Tuesday, November 17, 2009

Damn you, Richie Rich

richie-rich-65a

Anyone who knows me will tell you that I’m just downright wacky about television.

I’ve loved it ever since I was big enough to understand what was going on with Sesame Street, Captain Kangaroo and all those Saturday morning cartoons. When I was growing up we didn’t have cable and, really, most people didn’t back in the 1970s.

Ah, and cable just made things worse. My digital satellite service increased my addiction to television because I could waste my time on even more channels.

Yes, television is good and I’ll fight any man who disagrees with me. Still, there are time when TV just annoys the hell out of me.

One of those times was this evening when I was watching TV with my wife. Since we were watching “live,” I couldn’t skip forward through commercials and that was a bad thing. We saw this commercial about that Richie Rich movie starring Macaulay Culkin and I realized just how much I despise Richie Rich. I detest Richie Rich even more than Count Chocula, in fact, and that’s saying something.

I’ve never liked that Richie Rich bastard a bit, really, and never understood why that character got as popular as he did. He’s been around since 1957 – first in comics, then on an animated Saturday morning cartoon in the 1980s and then in the aforementioned movie.

In the Harvey comics he was tagged as “the poor little rich boy.” They should have used some other slogan -- “serving up class envy since 1957” or “things rich kids have that you never will.”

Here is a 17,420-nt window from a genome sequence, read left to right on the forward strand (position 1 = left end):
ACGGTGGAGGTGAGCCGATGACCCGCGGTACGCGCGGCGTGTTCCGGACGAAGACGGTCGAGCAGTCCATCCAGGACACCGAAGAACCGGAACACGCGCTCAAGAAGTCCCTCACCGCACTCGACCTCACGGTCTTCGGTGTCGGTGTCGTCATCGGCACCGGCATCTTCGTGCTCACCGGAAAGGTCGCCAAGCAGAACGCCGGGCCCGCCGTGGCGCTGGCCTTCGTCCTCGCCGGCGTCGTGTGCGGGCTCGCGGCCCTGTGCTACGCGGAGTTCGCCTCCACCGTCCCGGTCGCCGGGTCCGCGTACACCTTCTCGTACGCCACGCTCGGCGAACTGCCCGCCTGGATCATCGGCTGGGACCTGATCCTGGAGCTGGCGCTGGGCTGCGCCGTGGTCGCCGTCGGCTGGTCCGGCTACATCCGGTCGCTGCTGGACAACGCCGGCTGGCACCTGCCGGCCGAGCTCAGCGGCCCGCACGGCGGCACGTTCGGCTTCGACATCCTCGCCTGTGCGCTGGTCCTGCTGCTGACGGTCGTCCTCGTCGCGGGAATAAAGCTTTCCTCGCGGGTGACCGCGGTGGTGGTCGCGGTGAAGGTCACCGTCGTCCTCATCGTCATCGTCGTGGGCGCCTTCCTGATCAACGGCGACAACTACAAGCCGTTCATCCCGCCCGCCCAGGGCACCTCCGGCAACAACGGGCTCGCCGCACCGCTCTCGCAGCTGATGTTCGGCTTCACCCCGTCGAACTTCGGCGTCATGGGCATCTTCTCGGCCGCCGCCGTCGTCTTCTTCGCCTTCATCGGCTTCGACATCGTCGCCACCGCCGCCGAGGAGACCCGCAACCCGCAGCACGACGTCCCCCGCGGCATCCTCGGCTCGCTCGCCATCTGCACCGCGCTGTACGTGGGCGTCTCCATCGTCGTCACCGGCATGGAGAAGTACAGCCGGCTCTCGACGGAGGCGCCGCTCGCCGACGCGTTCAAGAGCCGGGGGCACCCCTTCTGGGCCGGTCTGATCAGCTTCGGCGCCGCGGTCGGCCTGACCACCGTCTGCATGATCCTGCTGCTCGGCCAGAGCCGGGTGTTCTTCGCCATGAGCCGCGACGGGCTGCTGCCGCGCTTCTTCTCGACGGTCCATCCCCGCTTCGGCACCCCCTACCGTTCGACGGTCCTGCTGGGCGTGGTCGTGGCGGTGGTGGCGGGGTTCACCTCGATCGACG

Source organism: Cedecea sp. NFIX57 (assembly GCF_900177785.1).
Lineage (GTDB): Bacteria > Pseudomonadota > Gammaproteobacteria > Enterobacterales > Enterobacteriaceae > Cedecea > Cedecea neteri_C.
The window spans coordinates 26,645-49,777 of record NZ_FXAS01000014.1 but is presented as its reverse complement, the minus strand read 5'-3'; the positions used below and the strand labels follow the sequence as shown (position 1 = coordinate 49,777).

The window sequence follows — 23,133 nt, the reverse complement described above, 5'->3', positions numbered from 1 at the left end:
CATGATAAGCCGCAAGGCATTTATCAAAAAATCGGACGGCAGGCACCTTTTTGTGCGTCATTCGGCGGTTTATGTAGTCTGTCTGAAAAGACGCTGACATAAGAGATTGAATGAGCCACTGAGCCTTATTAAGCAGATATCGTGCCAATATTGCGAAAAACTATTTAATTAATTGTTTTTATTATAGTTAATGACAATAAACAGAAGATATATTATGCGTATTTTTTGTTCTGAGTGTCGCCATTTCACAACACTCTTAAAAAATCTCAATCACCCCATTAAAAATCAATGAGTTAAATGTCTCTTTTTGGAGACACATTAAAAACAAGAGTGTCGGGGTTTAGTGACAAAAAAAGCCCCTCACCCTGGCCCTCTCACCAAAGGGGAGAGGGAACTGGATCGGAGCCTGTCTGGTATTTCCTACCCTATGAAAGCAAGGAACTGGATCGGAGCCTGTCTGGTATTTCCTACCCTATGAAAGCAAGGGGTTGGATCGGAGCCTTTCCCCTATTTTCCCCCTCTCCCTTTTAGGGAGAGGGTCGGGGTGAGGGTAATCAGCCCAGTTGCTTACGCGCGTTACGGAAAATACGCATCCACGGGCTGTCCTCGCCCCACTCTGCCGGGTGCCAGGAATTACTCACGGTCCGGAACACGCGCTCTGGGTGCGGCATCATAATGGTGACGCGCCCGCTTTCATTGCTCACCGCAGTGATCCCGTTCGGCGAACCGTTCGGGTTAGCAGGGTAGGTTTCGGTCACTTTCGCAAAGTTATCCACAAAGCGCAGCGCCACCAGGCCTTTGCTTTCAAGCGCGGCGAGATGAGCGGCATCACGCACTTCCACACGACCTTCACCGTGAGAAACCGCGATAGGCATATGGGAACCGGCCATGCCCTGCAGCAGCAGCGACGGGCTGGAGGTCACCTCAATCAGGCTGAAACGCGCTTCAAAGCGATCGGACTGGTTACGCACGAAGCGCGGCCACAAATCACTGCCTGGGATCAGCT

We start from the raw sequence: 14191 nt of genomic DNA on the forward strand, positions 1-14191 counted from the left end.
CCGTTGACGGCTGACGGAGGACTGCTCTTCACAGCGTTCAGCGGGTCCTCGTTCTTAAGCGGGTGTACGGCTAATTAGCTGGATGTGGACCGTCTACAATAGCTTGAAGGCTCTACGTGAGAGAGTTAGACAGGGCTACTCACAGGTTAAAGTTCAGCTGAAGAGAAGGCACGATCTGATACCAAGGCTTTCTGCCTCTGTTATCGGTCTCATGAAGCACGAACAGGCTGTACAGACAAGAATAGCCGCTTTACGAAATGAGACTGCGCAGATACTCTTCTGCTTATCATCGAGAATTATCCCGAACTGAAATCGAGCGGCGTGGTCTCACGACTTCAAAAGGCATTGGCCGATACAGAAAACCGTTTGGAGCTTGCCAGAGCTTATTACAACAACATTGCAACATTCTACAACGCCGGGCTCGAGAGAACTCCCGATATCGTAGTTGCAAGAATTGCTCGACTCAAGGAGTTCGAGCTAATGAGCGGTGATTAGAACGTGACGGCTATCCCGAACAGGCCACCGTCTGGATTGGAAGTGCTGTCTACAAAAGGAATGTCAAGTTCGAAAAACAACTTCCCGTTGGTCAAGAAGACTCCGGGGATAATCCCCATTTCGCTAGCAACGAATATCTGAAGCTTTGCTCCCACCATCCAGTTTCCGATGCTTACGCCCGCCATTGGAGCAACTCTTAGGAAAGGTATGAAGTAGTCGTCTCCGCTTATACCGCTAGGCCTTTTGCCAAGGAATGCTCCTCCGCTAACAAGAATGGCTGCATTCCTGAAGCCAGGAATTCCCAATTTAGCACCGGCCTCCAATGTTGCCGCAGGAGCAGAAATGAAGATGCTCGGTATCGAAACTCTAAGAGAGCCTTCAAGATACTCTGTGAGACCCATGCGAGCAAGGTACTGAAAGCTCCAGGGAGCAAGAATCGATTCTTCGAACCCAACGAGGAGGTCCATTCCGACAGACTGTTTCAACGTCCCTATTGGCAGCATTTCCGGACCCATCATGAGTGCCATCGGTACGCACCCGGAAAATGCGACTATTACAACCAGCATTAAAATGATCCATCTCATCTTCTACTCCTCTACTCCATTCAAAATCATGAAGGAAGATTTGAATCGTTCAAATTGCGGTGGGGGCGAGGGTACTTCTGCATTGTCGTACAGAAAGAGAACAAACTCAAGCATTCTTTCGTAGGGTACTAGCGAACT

The whole series, see, is based around this kid who has more cash at his disposal than, say, Canada. He lives in Richville and his father owns Rich Industries. Hell, the little brat has a dog named Dollar, for God's sake. The whole thing plays out like a version of Lifestyles of the Rich and Famous (another franchise which was inexplicably popular for awhile) for kids.

The series has always struck me as odd for a couple of reasons – it appears to be fueled by an unhealthy fascination with wealth and suggests more than a few times that your problems will be solved if someone with money shows up and helps you out of them. Richie Rich, indeed, spends a lot of time (and money) doing good deeds and appears to be popular in town because of just that.

The message that sends kids, seemingly, is pretty toxic. It appears you can’t accomplish much of anything without a pile of cash. If you don’t have one of your own, then perhaps a wealthy neighbor will let you have some of his and your problems will be solved.

I’d like my kids to be more self reliant than that, I think.